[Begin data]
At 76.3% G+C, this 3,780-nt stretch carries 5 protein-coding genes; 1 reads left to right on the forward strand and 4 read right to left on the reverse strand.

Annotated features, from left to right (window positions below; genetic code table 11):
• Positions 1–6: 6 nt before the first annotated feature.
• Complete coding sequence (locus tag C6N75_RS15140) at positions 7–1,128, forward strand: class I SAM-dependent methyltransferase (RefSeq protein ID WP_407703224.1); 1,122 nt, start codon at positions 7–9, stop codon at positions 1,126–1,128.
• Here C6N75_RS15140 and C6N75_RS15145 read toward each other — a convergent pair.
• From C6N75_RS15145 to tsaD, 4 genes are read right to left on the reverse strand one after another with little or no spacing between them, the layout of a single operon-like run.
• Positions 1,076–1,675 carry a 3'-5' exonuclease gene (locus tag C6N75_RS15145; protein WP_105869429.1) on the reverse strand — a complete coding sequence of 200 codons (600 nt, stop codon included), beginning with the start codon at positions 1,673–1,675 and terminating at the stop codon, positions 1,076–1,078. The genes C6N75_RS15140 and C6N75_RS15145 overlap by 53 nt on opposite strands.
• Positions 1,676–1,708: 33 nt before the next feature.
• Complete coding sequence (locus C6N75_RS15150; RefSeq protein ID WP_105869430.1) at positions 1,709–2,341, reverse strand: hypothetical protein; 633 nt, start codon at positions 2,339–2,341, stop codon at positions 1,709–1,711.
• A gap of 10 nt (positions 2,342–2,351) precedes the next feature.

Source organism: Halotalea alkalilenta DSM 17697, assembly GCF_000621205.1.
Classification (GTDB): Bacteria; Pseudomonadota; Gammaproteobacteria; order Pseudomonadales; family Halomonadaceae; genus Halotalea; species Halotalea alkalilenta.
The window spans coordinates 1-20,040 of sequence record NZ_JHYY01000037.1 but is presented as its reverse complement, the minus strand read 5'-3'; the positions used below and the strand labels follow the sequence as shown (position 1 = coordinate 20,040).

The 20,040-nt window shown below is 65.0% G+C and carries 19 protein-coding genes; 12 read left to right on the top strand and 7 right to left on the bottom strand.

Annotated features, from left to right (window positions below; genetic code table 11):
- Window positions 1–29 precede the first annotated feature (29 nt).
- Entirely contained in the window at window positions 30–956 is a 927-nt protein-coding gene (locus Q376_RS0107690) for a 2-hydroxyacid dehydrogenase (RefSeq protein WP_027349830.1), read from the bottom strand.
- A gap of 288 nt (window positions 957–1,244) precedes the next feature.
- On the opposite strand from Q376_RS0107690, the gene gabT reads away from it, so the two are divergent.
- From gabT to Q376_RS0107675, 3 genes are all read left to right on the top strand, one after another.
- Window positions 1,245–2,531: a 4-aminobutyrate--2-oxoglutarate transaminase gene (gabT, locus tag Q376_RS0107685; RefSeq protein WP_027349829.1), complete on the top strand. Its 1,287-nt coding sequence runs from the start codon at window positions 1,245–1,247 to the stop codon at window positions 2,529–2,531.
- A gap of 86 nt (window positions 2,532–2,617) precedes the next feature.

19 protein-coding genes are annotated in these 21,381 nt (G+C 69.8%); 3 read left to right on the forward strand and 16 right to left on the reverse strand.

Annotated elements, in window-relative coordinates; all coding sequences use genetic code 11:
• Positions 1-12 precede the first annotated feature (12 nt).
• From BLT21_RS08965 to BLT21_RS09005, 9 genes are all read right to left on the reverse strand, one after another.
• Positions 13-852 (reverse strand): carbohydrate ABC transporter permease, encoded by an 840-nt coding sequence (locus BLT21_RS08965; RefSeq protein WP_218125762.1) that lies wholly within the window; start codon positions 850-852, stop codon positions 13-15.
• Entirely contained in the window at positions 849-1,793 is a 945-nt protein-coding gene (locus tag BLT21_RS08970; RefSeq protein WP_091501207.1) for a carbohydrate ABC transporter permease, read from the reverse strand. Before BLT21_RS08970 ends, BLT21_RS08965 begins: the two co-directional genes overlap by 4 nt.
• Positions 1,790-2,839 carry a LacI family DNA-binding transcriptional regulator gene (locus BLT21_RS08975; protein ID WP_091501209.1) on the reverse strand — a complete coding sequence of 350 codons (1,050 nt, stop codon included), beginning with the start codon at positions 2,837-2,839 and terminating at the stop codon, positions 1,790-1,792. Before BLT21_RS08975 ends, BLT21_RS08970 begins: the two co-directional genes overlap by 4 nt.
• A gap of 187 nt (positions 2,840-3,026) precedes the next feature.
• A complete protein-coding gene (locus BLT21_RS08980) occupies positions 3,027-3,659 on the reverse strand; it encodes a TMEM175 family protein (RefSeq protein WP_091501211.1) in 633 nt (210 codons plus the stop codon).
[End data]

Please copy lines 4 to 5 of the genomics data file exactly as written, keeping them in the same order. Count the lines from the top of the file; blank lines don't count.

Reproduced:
• Complete coding sequence (locus tag C6N75_RS15140) at positions 7–1,128, forward strand: class I SAM-dependent methyltransferase (RefSeq protein ID WP_407703224.1); 1,122 nt, start codon at positions 7–9, stop codon at positions 1,126–1,128.
• Here C6N75_RS15140 and C6N75_RS15145 read toward each other — a convergent pair.